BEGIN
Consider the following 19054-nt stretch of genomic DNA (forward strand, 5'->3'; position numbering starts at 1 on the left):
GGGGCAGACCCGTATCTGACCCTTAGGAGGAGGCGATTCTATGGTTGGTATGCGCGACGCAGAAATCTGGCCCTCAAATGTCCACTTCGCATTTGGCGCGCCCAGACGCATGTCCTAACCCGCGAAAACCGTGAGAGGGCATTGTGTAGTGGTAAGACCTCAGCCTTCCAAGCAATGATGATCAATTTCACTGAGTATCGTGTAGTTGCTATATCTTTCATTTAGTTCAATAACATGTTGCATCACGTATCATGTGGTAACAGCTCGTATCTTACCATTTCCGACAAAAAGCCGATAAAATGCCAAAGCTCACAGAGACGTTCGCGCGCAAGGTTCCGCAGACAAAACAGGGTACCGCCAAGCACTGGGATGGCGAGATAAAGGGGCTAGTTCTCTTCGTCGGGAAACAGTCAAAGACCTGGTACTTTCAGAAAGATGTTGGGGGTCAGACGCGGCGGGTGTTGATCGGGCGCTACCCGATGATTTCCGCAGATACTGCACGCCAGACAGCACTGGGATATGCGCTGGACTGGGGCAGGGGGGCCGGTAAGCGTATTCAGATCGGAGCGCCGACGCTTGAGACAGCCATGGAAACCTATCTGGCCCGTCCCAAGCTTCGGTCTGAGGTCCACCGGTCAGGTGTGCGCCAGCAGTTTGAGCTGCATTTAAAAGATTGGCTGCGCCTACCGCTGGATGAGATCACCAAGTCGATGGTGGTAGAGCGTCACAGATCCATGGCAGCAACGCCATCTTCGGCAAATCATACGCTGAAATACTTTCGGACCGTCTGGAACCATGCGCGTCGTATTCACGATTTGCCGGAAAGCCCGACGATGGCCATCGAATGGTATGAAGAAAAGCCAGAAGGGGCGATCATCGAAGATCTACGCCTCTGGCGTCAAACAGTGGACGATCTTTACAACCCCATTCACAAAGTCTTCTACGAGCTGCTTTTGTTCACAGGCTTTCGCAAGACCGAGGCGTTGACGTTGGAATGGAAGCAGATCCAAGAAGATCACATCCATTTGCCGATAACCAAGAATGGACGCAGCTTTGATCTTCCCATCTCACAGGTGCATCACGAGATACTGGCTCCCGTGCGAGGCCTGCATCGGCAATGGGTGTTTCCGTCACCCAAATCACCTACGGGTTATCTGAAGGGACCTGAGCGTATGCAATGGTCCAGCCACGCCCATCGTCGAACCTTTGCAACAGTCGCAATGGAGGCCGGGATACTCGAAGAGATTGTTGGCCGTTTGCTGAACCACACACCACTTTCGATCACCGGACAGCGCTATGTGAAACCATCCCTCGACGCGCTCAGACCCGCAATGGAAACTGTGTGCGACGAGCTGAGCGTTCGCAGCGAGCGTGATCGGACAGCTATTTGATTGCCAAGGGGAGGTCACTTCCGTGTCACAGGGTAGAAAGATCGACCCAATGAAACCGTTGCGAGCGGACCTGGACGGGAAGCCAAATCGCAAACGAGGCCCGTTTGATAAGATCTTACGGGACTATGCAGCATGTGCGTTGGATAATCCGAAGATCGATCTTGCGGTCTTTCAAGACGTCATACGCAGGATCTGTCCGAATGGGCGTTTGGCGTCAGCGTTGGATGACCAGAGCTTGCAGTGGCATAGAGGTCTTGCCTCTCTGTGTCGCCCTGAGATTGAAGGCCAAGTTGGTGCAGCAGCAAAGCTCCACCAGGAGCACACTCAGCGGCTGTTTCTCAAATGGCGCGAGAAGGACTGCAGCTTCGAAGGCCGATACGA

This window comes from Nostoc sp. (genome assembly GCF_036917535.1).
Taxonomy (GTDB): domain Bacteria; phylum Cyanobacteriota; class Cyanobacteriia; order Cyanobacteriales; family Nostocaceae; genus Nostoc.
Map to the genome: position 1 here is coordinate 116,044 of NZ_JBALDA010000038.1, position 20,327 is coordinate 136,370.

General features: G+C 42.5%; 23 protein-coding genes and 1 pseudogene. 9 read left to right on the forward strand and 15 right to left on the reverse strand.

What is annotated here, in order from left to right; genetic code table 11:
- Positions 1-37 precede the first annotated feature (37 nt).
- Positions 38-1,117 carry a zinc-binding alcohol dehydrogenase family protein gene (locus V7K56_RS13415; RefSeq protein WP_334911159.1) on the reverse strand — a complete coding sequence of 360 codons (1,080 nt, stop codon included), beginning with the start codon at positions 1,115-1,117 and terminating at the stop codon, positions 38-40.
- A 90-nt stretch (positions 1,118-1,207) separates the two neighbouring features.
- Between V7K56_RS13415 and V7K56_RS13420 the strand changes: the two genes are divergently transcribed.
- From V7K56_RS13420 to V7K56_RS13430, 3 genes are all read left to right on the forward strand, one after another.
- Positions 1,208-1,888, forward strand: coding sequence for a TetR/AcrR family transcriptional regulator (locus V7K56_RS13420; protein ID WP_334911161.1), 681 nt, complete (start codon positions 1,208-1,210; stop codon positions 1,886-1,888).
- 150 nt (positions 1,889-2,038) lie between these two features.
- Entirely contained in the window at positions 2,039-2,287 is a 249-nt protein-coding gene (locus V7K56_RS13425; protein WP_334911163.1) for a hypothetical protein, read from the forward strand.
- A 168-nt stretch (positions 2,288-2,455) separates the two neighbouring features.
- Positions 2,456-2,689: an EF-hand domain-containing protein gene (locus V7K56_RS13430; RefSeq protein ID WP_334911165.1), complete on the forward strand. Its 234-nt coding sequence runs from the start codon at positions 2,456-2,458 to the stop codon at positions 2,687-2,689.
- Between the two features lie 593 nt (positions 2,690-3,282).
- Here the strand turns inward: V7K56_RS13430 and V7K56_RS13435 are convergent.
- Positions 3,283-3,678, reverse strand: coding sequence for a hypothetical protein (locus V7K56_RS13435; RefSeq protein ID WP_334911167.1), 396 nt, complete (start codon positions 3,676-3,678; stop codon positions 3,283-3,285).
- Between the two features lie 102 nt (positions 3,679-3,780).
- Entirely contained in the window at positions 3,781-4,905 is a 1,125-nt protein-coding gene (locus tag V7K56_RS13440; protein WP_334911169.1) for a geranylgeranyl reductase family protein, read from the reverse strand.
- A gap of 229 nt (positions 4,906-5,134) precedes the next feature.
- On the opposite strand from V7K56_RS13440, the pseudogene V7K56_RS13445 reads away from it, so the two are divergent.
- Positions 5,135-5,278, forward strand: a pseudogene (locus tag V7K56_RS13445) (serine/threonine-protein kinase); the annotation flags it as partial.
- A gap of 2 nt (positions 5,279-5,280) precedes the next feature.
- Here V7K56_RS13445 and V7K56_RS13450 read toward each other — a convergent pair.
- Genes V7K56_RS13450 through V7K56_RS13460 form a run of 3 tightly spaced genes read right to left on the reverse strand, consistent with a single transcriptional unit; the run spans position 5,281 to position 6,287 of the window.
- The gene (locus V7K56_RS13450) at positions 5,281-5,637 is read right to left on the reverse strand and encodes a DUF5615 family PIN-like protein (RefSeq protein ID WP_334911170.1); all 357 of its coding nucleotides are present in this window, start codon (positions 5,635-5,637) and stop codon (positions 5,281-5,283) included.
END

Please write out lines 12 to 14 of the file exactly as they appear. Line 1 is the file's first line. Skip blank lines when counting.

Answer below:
- From V7K56_RS13420 to V7K56_RS13430, 3 genes are all read left to right on the forward strand, one after another.
- Positions 1,208-1,888, forward strand: coding sequence for a TetR/AcrR family transcriptional regulator (locus V7K56_RS13420; protein ID WP_334911161.1), 681 nt, complete (start codon positions 1,208-1,210; stop codon positions 1,886-1,888).
- 150 nt (positions 1,889-2,038) lie between these two features.